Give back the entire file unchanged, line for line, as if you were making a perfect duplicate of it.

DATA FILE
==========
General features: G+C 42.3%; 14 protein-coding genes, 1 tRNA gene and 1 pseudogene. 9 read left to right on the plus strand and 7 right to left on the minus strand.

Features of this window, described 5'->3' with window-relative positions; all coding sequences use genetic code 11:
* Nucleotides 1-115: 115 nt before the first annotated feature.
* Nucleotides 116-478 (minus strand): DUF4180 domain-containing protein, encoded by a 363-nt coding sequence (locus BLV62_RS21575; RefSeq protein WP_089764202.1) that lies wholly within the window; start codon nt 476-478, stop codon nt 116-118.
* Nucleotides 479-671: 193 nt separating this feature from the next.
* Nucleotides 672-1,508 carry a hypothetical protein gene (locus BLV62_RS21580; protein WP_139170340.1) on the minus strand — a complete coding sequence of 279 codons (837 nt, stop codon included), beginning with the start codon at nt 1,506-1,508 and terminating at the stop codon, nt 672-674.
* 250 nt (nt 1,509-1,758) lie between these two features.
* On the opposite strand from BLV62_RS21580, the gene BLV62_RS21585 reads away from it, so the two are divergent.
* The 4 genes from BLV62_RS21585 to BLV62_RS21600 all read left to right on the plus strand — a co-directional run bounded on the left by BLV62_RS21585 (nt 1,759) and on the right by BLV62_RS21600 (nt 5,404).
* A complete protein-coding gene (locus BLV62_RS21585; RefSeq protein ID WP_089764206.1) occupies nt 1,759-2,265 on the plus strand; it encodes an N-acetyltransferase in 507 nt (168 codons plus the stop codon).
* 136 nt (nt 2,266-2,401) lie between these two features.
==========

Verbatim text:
General features: G+C 42.3%; 14 protein-coding genes, 1 tRNA gene and 1 pseudogene. 9 read left to right on the plus strand and 7 right to left on the minus strand.

Features of this window, described 5'->3' with window-relative positions; all coding sequences use genetic code 11:
* Nucleotides 1-115: 115 nt before the first annotated feature.
* Nucleotides 116-478 (minus strand): DUF4180 domain-containing protein, encoded by a 363-nt coding sequence (locus BLV62_RS21575; RefSeq protein WP_089764202.1) that lies wholly within the window; start codon nt 476-478, stop codon nt 116-118.
* Nucleotides 479-671: 193 nt separating this feature from the next.
* Nucleotides 672-1,508 carry a hypothetical protein gene (locus BLV62_RS21580; protein WP_139170340.1) on the minus strand — a complete coding sequence of 279 codons (837 nt, stop codon included), beginning with the start codon at nt 1,506-1,508 and terminating at the stop codon, nt 672-674.
* 250 nt (nt 1,509-1,758) lie between these two features.
* On the opposite strand from BLV62_RS21580, the gene BLV62_RS21585 reads away from it, so the two are divergent.
* The 4 genes from BLV62_RS21585 to BLV62_RS21600 all read left to right on the plus strand — a co-directional run bounded on the left by BLV62_RS21585 (nt 1,759) and on the right by BLV62_RS21600 (nt 5,404).
* A complete protein-coding gene (locus BLV62_RS21585; RefSeq protein ID WP_089764206.1) occupies nt 1,759-2,265 on the plus strand; it encodes an N-acetyltransferase in 507 nt (168 codons plus the stop codon).
* 136 nt (nt 2,266-2,401) lie between these two features.